What is the best Japanese knife for fillet salmon?
The best Japanese knife for filleting salmon is the Japanese Deba Knife. It is a traditional tool in Japan that is specifically designed for the butchery of whole fish. With its 5.5mm thickness, the Deba Knife excels in various fish preparation tasks, including precise chopping, gutting, and filleting. Additionally, it can also be used effectively for parting out poultry or as a vegetable cleaver.
What knife is best for cutting salmon fillets?
The best knife for cutting salmon fillets is the Salmon Knife, also known as a salmon slicer. With its long 9-7/8″ flexible blade, it effortlessly maneuvers under the skin to remove it. Additionally, the Salmon Knife’s thin and sharp edge allows for smooth cutting through the flesh, enabling the creation of thin slices, fillets, or thick steaks.
Can you fillet fish with Yanagiba?
The Yanagiba knife can be used to fillet fish by sliding the thin and long blade through the piece without applying force. The entire length of the blade is utilized to cut the fish into thin slices, making it ideal for this task. Professional Yanagiba knives can even reach up to 36 cm in length.
What is the best length for a fish fillet knife?
The best length for a fish fillet knife depends on the size of the fish you plan to fillet. For eater-sized walleyes and trout, a knife with a length of six, seven, or eight inches would work well. However, if you are handling bigger fish like broad-shouldered pike, supersize salmon, or various saltwater species, it is recommended to use a blade with a length of nine or ten inches for the extra length and heft needed.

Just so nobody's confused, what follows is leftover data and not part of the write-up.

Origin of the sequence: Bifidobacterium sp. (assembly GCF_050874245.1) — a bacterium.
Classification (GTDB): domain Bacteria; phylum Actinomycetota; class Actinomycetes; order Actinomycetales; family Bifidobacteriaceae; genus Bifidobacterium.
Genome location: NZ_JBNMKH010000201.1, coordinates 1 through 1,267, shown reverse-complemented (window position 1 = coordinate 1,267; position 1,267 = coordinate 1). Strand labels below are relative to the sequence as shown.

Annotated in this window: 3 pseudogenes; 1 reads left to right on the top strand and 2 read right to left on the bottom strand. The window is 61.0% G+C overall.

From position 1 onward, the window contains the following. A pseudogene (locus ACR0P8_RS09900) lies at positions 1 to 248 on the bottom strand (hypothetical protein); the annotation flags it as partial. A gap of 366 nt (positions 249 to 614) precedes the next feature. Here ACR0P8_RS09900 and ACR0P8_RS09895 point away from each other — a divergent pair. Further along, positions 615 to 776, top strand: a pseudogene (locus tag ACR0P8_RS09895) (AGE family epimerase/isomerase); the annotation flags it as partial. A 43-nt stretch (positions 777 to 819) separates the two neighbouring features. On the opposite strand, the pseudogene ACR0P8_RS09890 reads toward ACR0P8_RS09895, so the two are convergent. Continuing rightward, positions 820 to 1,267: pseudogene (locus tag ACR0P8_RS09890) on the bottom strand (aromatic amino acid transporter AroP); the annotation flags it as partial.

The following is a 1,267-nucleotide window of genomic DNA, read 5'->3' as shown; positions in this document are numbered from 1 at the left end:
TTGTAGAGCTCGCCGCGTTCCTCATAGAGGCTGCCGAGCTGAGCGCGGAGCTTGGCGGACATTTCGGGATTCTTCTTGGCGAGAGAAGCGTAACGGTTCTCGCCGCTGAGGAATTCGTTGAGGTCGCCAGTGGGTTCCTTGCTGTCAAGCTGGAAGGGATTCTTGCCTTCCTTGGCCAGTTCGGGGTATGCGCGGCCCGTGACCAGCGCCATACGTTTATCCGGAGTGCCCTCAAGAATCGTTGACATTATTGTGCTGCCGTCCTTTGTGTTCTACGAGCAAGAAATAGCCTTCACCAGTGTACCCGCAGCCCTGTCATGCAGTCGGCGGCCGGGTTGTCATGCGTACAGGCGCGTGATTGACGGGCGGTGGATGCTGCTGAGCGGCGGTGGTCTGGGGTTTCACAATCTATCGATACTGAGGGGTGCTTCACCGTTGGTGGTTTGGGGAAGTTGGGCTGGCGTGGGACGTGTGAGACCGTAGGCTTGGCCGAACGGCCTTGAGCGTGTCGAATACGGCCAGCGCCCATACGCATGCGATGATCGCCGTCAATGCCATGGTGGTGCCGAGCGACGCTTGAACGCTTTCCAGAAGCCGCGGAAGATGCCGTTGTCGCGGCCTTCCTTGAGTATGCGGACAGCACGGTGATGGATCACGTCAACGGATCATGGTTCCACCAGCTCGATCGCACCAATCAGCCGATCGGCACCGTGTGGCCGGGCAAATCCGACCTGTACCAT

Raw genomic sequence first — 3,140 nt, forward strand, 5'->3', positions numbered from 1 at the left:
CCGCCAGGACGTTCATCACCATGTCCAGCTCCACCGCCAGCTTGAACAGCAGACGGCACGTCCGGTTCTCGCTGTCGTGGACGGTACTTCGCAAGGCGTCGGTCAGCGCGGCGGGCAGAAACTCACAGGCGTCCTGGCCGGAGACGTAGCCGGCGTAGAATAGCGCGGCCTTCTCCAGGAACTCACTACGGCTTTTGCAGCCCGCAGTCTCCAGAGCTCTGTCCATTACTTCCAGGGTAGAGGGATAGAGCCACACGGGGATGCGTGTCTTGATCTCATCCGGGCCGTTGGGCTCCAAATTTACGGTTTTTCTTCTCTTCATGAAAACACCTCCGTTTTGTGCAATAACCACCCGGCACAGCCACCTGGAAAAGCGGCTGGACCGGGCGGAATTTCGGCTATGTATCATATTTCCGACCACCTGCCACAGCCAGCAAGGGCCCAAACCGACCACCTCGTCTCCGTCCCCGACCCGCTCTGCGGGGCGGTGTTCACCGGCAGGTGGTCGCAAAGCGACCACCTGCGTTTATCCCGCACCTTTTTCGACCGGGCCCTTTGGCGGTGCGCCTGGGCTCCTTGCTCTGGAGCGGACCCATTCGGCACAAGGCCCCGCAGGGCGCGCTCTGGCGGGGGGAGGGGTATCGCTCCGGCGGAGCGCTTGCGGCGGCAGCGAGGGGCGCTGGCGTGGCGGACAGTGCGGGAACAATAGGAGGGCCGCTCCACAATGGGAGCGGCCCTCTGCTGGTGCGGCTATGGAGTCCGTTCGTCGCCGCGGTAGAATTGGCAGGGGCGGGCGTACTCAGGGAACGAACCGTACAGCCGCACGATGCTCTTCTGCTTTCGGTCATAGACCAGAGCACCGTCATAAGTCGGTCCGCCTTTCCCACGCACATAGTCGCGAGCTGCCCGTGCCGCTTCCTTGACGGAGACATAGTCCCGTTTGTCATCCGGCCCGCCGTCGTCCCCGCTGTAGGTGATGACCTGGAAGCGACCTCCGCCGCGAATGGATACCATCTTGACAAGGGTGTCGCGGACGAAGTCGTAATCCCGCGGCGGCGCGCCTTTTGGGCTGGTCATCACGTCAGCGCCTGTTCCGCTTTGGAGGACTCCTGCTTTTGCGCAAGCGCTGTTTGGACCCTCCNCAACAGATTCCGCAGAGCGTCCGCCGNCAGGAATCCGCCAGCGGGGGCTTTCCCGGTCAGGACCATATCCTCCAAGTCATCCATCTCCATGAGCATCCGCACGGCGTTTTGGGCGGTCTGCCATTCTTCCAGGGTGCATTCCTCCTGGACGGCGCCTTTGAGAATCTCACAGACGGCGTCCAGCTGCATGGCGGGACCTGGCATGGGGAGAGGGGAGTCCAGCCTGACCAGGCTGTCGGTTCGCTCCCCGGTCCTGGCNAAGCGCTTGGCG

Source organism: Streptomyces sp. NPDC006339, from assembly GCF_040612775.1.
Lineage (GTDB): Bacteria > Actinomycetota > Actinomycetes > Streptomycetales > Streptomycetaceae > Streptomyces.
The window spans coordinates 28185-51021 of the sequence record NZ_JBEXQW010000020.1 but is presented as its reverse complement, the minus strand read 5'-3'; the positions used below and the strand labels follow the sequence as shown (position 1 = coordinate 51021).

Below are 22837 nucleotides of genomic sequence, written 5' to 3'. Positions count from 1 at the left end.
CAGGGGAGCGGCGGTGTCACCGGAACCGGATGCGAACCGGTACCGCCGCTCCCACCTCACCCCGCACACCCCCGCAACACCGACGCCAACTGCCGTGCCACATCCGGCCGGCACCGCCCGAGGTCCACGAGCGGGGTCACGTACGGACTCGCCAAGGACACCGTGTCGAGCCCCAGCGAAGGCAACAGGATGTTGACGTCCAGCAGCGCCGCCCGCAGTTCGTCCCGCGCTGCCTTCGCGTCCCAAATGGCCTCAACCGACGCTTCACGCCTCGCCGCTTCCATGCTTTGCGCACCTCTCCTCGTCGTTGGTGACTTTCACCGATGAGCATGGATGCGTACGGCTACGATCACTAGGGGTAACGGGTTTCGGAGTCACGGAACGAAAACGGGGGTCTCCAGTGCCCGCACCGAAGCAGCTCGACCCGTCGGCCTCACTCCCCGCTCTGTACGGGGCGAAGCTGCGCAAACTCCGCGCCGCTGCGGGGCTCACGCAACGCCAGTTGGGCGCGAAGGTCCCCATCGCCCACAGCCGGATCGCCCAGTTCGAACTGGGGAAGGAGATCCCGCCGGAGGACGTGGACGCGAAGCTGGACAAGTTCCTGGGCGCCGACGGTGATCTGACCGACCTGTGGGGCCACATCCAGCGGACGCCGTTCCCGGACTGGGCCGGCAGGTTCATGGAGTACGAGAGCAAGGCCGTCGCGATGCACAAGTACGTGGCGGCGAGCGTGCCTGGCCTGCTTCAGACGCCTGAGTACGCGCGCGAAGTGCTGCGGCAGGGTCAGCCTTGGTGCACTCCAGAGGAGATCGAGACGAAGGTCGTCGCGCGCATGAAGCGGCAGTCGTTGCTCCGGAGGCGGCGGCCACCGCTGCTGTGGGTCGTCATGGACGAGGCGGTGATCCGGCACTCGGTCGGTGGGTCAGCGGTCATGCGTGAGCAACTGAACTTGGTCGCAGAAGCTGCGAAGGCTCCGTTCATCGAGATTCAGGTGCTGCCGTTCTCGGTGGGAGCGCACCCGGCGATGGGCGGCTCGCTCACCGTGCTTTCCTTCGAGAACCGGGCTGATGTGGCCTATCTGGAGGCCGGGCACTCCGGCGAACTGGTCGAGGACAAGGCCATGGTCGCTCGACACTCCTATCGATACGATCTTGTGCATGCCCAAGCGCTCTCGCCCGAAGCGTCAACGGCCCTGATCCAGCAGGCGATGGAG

What is the best knife for the job removing raw fillets from a whole salmon separating them from the skeleton?
The best knife for removing raw fillets from a whole salmon and separating them from the skeleton is a boning knife or fillet knife. These knives have a long, flexible blade that is ideal for making precise cuts. It is important to make long, smooth cuts when working with fish as it is very delicate. While a basic chef’s knife can also get the job done, using a boning knife or fillet knife will ensure better results.
What Japanese knife to cut sashimi?
The best Japanese knife for cutting sashimi is a perfectly sharpened Yanagiba. Its long and sharp blade effortlessly severs the fibers in the flesh without causing any pulling or tearing.
What knife is designed for filleting fish?
The knife designed for filleting fish is called a fillet knife. It is specifically designed to cut fish and remove bones. There are different types of fish knives available, including fillet knives, large serrated knives, and knives designed for cutting tuna.
What is the difference between boning and fillet knife?
The difference between a boning knife and a fillet knife lies in their blade designs. Boning knives have a thicker, sturdier, and straighter blade compared to fillet knives. Although both knives have a sharp and curved tip, fillet knives are more flexible and have a slender design that is specifically suited for removing scales and small bones from fish.
Who makes best fillet knives?
The best fillet knives are made by Wüsthof Classic, Mercer Culinary Millennia, Zwilling J.A. Henckels Twin Four Star, and Victorinox Cutlery.
What knives do Michelin star chefs use?
Michelin star chefs use Gou knives, which are crafted by artisans from Seki, a Japanese city known for producing Samurai swords for centuries. These knives are considered the very best and are sought after by chefs, including those with multiple Michelin stars like Tom.
Is a straight or curved fillet knife better?